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Do Wrestling Shows Hurt Kids?

Imitation may be the sincerest form of flattery, but when it comes to kids imitating their favorite wrestling star, someone could end up seriously injured - or even dead.

In Dallas this spring, a 3-year-old boy was accidentally killed when his 7-year-old brother tried out a wrestling move on him known as the "clothesline."

The boy ran towards his little brother, slamming his arm into the child's neck. The boy died several days later of severe head trauma.

The older boy was a fan of World Wrestling Federation stars "Stone Cold" Steve Austin and "The Undertaker", and said he had seen the move on television while watching wrestling.

With more than 1 million children under age 12 watching TV wrestling, the incident has many parents concerned that these shows may inspire children to engage in behavior that they don't understand as dangerous.

Dr. Howard Spivak, a member of the American Academy of Pediatrics Committee on Injury and Poison Prevention, says children often mimic what they watch.

"It's fairly common for kids to imitate what they see on television, in particular, to imitate behaviors that look like fun where the consequences are not clear or there appear to be no consequences," he says.

Dr. Spivak says it's also fairly common for children's mimicking to result in a variety of injuries.

He says injuries can include "anything from serious internal injuries or spinal injuries from these kinds of drops and kicks and things to arm and leg injuries from various kinds of holds."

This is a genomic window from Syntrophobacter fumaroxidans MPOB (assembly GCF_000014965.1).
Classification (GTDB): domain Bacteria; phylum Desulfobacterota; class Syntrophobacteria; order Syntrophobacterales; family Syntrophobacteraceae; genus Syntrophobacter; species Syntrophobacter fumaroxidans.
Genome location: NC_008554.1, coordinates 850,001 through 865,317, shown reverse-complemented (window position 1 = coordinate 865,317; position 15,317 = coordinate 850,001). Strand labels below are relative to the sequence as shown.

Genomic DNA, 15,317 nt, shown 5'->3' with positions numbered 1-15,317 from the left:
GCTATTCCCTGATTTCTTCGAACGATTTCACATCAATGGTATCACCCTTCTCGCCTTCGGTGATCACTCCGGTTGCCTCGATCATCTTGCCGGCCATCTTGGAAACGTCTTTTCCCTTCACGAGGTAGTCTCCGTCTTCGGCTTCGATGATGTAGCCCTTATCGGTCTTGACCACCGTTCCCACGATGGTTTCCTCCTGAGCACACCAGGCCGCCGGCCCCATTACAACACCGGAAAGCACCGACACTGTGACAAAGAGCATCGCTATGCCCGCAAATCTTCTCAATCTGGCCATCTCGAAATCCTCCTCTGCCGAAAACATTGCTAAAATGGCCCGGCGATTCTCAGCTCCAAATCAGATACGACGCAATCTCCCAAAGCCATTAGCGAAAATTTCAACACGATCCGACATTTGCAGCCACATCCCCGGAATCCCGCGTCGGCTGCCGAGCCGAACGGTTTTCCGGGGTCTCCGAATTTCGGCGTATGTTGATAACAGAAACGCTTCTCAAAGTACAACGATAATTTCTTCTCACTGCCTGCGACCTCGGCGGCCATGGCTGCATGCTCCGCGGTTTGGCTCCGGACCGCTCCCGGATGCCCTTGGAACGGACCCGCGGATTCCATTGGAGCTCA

Although some amount of roughhousing is common among children, especially boys, Dr. Spivak says that wrestling moves are far more serious.

"The level of violence, the kind of interactions that wrestlers are imitating or creating are worse and more dangerous than they have been in the past," he says. "It has moved farther and farther away from the sport of wrestling to a show, or almost a circus, that illustrates or demonstrates fairly dangerous kinds of moves."

Dr. Spivak suggests that parents monitor what their children watch, and be aware of what they may learn or perceive from what they see on television.

"I think that parents should be more cautious about what they let their kids watch," he cautions. "I think that it probably wouldn't be a bad idea for kids, particularly younger kids, but even older, school-aged kids, not to watch much of this.

"If they do," he adds, "Parents should watch with them, should talk about it, discuss what is being observed and the risks and the seriousness about it."

The 7-year-old boy in Dallas, who has not been identified, will not be charged for the crime because of his age and the accidental nature of the crime, officials say.

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